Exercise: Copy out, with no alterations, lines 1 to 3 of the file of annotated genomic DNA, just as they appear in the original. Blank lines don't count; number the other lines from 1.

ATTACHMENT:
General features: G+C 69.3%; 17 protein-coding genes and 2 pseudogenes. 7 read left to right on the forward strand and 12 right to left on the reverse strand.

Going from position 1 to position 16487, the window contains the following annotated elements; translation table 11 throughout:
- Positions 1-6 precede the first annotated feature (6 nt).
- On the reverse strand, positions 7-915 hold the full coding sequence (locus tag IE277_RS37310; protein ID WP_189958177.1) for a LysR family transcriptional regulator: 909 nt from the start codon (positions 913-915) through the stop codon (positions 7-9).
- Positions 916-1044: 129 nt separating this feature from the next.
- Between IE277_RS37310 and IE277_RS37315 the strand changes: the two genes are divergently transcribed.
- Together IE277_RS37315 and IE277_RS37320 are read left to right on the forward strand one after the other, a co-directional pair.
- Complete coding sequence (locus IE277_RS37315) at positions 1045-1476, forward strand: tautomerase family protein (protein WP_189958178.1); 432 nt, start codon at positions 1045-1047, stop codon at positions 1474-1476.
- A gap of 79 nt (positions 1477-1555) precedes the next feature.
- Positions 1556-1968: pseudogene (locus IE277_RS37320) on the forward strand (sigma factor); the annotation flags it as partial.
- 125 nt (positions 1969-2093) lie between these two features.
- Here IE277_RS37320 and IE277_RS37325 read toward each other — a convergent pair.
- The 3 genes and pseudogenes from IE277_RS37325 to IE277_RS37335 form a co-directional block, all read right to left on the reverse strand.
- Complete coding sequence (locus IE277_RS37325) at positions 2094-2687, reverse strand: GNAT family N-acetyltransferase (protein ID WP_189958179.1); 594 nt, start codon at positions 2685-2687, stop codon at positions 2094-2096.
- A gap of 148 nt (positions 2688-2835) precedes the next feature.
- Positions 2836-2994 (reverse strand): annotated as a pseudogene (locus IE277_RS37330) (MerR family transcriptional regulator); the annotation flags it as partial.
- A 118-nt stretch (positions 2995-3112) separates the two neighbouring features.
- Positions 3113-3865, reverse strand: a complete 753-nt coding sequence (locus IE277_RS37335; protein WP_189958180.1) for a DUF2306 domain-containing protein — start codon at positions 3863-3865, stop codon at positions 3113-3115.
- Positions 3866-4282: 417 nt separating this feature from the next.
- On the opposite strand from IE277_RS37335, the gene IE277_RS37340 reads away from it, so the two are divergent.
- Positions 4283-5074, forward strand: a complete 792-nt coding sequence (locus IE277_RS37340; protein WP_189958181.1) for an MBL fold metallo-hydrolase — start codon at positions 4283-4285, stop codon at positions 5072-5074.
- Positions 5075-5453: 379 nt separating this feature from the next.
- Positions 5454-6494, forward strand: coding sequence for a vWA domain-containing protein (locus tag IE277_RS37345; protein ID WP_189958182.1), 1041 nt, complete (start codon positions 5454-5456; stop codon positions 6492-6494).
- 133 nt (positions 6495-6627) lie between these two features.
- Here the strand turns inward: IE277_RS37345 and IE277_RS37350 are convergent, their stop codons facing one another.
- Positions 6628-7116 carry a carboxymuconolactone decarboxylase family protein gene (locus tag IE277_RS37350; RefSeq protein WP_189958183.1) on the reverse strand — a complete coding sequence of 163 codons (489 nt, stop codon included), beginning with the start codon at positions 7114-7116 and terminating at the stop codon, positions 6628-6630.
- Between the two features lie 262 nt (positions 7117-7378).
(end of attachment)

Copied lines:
General features: G+C 69.3%; 17 protein-coding genes and 2 pseudogenes. 7 read left to right on the forward strand and 12 right to left on the reverse strand.

Going from position 1 to position 16487, the window contains the following annotated elements; translation table 11 throughout:
- Positions 1-6 precede the first annotated feature (6 nt).